5 Questions to Ask Yourself Before Starting Another Diet

Kiki Powers

by | Read time: 3 minutes

If you have tried virtually every weight loss diet on the market trying to shed unwanted pounds, you’re certainly not alone. Given that an estimated 160 million Americans are either obese or overweight—that’s nearly three-quarters of men and over 60% of women—the perpetual allure of fad diets is no surprise, especially those that “promise” quick results.

Concept of Starting a Diet Represented by Healthy Fruits & Veggies, Measuring Tape, Scale and Diet Plan on Wood Table | Vitacost.com/blog

Sadly, most of these diets are unsustainable for many reasons—and may even backfire on us with added pounds. According to Gary Foster, Ph.D., clinical director of the Weight and Eating Disorders Program at the University of Pennsylvania, nearly 65 percent of dieters return to their starting weight within three years, while barely 5 percent who lose weight on a severe calorie-restriction or “crash” diet will keep it off.

There are, however, safe, healthy and effective ways to drop unwanted fat for good. If you’re fed up with yo-yo dieting and prepared to make some key lifestyle changes, you’ve got the right mindset. Here are some important questions to ask yourself before starting any diet program:

1. What is your “why”?

It’s valuable to determine why you want to lose weight before embarking on a new diet regimen. List all the reasons you can think of, as well as the benefits you will experience when you reach—and can maintain—your goal. Is to improve your health, look and feel years younger, reduce risk of illness down the line, enjoy your favorite clothes, boost your energy, tap into a whole new body confidence, or all that and more? Build a strong case for yourself and this highly worthwhile project, and review your list daily.

2. Is the timing right?

There is no instant transformation to a trim, fit, healthy bod. That involves behavior change, but it’s well worth it because once you modify your lifestyle to support your goals, you’re highly likely to maintain your healthy new habits and trim physique ongoing. It is, however, important to start when you can devote the necessary attention to your plan—at least for the 21 days typically required to form permanent new habits. That means creating space in your daily schedule to find appealing recipes/ideas for lighter eating, shop for fresh, whole foods, plan and prepare meals, pack healthy snacks, etc.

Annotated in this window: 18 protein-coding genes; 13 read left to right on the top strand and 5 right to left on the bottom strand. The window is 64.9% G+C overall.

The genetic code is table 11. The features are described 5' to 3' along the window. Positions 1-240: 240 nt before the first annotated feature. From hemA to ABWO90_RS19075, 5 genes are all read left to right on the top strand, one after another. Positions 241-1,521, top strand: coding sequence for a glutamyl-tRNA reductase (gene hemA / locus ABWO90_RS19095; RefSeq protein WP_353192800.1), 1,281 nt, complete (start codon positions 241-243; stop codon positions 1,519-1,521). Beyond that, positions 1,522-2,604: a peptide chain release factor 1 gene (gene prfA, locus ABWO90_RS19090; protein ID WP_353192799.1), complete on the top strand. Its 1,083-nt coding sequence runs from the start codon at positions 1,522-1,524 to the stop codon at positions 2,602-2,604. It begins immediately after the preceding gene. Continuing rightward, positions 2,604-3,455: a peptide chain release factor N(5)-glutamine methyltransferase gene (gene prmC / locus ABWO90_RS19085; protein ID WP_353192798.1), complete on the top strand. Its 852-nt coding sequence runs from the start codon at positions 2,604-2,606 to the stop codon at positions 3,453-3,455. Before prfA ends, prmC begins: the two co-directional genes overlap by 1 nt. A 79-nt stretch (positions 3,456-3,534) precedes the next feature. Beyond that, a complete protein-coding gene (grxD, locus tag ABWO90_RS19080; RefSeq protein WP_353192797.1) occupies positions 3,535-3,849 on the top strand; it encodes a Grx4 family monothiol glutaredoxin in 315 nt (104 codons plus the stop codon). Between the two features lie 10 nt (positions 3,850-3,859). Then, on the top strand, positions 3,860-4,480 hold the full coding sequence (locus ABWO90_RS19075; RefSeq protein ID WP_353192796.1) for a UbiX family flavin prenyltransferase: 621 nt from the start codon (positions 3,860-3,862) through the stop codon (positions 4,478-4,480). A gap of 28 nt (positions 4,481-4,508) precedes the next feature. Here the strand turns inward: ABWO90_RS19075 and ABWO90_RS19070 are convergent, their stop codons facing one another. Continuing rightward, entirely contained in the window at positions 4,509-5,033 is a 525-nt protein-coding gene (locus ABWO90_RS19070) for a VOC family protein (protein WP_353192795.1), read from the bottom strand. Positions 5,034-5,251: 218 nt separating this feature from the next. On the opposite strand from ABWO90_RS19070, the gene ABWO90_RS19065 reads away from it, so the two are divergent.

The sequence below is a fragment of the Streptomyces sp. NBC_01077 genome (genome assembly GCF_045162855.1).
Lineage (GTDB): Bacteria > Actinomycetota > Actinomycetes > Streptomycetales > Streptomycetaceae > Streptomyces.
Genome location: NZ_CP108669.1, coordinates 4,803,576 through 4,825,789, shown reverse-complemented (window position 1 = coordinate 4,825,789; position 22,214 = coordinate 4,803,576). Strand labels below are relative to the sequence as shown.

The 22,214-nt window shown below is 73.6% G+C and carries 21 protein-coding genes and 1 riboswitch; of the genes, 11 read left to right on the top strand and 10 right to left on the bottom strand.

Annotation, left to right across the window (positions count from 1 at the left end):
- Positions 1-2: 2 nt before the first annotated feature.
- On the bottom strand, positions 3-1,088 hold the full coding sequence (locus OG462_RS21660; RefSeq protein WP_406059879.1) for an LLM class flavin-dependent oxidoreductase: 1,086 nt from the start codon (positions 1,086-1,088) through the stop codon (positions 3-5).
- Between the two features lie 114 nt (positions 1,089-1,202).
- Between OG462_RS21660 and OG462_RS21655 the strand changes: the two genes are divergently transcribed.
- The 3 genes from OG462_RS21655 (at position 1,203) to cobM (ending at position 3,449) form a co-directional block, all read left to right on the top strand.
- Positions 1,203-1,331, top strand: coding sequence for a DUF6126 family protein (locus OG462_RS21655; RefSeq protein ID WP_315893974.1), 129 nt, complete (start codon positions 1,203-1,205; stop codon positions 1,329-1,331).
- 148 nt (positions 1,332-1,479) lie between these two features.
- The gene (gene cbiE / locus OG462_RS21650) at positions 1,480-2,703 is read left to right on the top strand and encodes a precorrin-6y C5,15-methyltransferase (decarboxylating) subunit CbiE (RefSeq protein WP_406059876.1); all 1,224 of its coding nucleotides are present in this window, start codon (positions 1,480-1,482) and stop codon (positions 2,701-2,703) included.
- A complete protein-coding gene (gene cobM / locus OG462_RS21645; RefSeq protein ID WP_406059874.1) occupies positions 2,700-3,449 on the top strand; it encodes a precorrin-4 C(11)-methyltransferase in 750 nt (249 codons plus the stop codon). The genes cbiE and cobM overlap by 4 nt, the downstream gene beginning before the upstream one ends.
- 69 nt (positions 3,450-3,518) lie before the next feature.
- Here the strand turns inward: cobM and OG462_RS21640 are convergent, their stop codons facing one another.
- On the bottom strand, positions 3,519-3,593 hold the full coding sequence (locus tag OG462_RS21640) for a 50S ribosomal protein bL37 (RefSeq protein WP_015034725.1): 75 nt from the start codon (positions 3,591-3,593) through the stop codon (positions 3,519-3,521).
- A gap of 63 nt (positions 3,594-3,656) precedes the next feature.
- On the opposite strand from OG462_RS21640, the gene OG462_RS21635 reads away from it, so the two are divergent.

3. Will you journal daily?

Tracking what you consume in a food journal on a daily basis can boost your odds of success immeasurably. Your daily entry makes you accountable to yourself; it’s a conscious reminder that you are responsible for what you eat and drink and why. It also helps you tune into your body, and to determine if/when you may be engaging in “situational” or impulse munching rather than addressing genuine hunger. You’ll also be able to pinpoint triggers for “emotional eating,” a common culprit in weight gain. Through your daily log, you can better identify these patterns, resolve underlying issues, and reclaim a healthy relationship with food.

4. Can you incorporate daily exercise?

What you eat may have the greatest impact on your weight loss, but moderate exercise plays crucial roles, such as helping to ensure that the weight you drop is unwanted fat, not metabolism-boosting lean muscle. “Exercise, particularly resistance exercise, adds muscle to help counteract any potential drop in metabolism,” explains Dr. Micah J. Eimer, co-director of the sports cardiology program at the Northwestern Medicine Bluhm Cardiovascular Institute.

A 2016 study published in the The American Journal of Clinical Nutrition found that men who combined a low-calorie, high-protein diet with high-intensity resistance (weight) training were able to effectively burn 10.56 pounds of fat while gaining 2.64 pounds of lean muscle. More lean muscle creates a faster metabolism which means you can consume more calories while you lose the fat.

5. Can you address weight loss saboteurs?

A weight loss saboteur is any person, place, thing or behavior that could derail your success. From well-meaning family and friends to travel, stress, environmental and emotional cues and more, you may feel quite challenged on occasion. Well, the best defense is a good offense, meaning preparation. You will prevail by keeping your eye on the prize and continually asking yourself whether a given choice is taking you where you want to go, or setting back your weight loss efforts.

The answers to these pivotal questions are crucial. Basing your actions on a well-thought out foundation can help you escape past pitfalls, successfully change your habits, and finally achieve sustainable, lasting results. To thine own self be true. You can do this!